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How to Put Questionnaires on the Internet
Author Paul Kenyon

  1. Rationale for Delivering Questionnaires via the Internet
  2. Creating web pages in HTML
  3. Saving and serving web pages
  4. Quick start:
  5. Working from home
  6. Using INPUT to capture research data
  7. The Clear and Submit buttons
  8. The importance of variable names
  9. Using HIDDEN fields to collect session information
  10. Using Excel to check result files
  1. Checking the Validity of Data Returned by PolyForm
  2. Sorting results in Excel
  3. Using JavaScript to verify FORM input
  4. Using JavaScript to check a password
  5. Using JavaScript to program a conditional branch in a questionnaire
  6. Sending Form data to an email address
  7. Modifying user feedback page
  8. Web site design
  9. Usability testing
  10. How do I recruit subjects on the Internet
  11. What other experiments are there on the Internet?
  12. Further reading
ucisa award
SALMON won the 1998 Universities and Colleges Information Systems Association (UCISA) Teaching and Learning Award for demonstrating innovative or exemplary use of the Web

Rationale for Delivering Questionnaires via the Internet

The purpose of this web page is to describe how to go about putting a questionnaire on the Internet. Although this is a relatively straightforward process it may be worth answering the question "Why bother?".

Until recently most psychological questionnaires were delivered to users on paper, and the experimenter was faced with the daunting task of manually entering each user's replies into a computer prior to data analysis. This is a tedious and error-prone exercise that we have all done and hated! One advantage of computer based questionnaires is that the data can be collected and stored with a minimum of intervention by the experimenter thus reducing the risk of 'transposition errors'. This type of computer-based questionnaire has been used previously but mounting questionnaires on the Internet offers a further advantage.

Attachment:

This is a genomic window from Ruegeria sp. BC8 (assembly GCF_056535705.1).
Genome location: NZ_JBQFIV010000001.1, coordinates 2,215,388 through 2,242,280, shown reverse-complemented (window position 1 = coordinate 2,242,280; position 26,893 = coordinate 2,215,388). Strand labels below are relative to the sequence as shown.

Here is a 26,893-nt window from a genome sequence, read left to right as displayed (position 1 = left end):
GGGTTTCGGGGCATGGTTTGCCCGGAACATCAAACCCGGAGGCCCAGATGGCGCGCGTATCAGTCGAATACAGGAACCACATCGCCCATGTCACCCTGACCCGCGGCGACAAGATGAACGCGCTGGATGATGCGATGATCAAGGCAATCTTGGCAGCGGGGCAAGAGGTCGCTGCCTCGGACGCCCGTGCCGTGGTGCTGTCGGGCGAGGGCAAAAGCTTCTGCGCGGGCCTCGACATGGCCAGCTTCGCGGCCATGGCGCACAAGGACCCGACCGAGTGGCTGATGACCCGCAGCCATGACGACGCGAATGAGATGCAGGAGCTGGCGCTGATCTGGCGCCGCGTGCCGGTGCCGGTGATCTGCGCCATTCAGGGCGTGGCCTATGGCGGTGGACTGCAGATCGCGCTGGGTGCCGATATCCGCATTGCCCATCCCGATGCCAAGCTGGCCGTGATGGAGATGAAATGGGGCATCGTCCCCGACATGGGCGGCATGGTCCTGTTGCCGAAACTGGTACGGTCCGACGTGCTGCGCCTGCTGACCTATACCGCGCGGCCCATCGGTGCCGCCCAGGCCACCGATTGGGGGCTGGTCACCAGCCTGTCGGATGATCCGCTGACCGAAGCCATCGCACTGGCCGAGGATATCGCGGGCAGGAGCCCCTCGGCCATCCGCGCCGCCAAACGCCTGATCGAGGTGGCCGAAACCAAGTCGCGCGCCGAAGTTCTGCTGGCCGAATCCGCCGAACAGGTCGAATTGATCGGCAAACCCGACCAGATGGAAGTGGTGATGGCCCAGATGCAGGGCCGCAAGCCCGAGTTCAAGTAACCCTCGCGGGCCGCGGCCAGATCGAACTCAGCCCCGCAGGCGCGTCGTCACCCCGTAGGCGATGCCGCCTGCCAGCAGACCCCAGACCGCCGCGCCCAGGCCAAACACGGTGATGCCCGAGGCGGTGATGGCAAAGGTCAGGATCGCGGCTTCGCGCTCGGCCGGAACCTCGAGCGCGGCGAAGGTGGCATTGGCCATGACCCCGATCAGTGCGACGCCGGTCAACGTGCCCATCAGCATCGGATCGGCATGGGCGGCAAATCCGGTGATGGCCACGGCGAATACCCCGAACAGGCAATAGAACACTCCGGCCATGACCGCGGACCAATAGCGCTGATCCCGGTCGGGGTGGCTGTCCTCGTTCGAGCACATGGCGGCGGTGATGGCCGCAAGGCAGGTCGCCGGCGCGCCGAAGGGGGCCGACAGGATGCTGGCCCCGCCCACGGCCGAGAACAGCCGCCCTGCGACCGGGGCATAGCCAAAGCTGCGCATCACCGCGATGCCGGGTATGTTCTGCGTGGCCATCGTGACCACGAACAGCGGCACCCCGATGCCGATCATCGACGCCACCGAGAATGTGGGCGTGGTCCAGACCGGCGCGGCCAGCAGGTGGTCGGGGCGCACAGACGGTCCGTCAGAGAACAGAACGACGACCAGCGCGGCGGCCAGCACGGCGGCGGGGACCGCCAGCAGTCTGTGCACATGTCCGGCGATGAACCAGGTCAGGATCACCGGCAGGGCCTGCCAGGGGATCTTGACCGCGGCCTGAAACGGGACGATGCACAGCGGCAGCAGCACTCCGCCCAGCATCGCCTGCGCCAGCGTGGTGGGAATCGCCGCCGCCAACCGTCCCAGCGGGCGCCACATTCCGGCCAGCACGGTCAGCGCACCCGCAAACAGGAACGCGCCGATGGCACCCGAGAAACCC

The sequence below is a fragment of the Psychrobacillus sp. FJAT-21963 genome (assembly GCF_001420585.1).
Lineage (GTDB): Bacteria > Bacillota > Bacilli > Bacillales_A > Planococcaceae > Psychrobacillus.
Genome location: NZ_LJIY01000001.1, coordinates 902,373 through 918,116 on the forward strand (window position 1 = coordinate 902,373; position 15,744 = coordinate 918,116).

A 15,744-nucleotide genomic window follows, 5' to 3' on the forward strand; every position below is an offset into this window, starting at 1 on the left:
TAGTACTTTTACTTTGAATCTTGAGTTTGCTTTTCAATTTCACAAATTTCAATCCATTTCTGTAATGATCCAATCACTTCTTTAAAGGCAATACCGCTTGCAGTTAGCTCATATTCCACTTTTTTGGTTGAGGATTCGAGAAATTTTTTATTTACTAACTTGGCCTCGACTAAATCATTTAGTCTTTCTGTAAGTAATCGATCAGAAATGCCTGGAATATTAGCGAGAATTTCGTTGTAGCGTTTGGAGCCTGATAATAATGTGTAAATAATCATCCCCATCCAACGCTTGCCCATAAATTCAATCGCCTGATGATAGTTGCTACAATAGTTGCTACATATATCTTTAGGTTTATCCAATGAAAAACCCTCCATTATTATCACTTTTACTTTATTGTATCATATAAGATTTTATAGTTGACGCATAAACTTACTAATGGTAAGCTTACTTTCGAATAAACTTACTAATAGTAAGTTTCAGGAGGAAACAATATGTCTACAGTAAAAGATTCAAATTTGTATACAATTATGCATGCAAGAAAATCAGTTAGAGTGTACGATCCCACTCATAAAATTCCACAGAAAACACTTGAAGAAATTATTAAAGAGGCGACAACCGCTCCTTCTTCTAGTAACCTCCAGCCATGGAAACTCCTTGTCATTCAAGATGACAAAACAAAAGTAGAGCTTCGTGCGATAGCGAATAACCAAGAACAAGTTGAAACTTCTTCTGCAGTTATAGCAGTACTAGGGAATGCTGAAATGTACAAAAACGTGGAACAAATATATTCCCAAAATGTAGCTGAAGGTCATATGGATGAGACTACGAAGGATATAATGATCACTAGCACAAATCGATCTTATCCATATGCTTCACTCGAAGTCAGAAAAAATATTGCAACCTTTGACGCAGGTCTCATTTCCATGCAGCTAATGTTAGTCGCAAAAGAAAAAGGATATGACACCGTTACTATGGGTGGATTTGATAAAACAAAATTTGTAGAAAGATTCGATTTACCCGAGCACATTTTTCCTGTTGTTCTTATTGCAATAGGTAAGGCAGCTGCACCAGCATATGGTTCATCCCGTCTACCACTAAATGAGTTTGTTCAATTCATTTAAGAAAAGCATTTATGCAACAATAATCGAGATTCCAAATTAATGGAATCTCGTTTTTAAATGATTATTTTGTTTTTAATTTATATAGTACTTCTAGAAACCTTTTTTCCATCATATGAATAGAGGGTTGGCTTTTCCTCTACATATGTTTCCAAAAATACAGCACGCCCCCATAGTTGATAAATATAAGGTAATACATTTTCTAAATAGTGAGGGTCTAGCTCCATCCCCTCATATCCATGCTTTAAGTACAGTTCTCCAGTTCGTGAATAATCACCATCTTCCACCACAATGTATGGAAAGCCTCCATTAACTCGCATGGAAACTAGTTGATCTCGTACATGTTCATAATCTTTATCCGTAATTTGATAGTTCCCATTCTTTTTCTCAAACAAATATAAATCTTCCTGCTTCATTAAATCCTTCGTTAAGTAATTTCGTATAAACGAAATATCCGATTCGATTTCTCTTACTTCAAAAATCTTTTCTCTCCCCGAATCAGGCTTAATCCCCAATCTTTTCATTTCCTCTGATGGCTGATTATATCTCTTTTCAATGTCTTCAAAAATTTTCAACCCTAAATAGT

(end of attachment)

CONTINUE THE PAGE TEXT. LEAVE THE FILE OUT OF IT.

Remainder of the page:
Before the advent of Internet-based questionnaires the experimenter was restricted to collecting data from subjects that they actually came into contact with. Usually this meant recruiting subjects on your campus, close neighbourhood, or asking a colleague at a remote site to recruit subjects for you. Internet-based questionnaires overcome this problem by allowing people from all over the world that you have never met to participate as subjects in your study.

But like everything in life there are snags: In order to participate in your study respondents must have access to a computer with a high speed link to the Internet. This is a problem at the moment - most suitable computers are located in universities or owned by a small number of relatively wealthy people. Hopefully this will change. In the early days of any new technology, the number of users is relatively small, but useful things like telephones, motor cars and TV sets have a habit of being widely adopted across the world.

Nevertheless you should be aware that Internet-users are NOT a random sample of humanity - undergrad students aren't either, but that hasn't stopped their use in a lot of psychology experiments. But more seriously, you don't have the control over who fills in your questionnaire when you put it on the Internet. It is possible to restrict access to your questionnaire using passwords etc. but that is beyond the scope of this document.


Creating pages in HTML

Before converting your questionnaire into a form that can be viewed by users on the Internet, you need to have the basic understanding of HyperText Markup Language (HTML)
Here is a template for a generic html document:


My first web page

All of this should make sense to you, if not you need to read the guides to HTML before you go any further.
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Saving and serving web pages

In order to make your web page visible to other users of the internet, you must place it on a special computer called a web server.

Launch the application WS_FTP to communicate with the web server used in this module.

ws-ftp screenshot

Hit the 'Connect' button to bring up the dialogue that allows you to set various ftp session properties

Click 'New' to create a new profile.

Type in these properties if you are taking PSY224

The password will be provided in the workshop session

Click 'New' to create a new profile.

Type in these properties if you are taking PSY537

The password will be provided in the workshop session

ws-ftp session properties 1 ws-ftp session properties 2

Below is a screen shot showing the contents of

ws-ftp session properties 3

You must check that the file you have transferred in available on the web. Using any computer open the file in a web browser. The URL for your file is:

The values in bold will vary between students

Quick start: Template Questionnaire

Now that you have read how to do it you may want to download and save a template questionnaire with blanks for you to fill in. The template contains several examples of radio buttons and free text entry boxes.


Open the template in an HTML editor and examine the relationship between the underlying HTML and the browser display.

Feel free to modify and extend the HTML to meet your specific needs.


Scripts and the FORM tag

Open the template in an HTML editor and examine the FORM tag


The FORM tag instructs the page to execute a PolyForm script (set of instructions) when the user clicks the Submit button on the web page. In this example the script has the name 'pktest'. The instructions executed by the script are stored on a computer called ''. PolyForm is the name of the programme on that executes the commands contained in a script.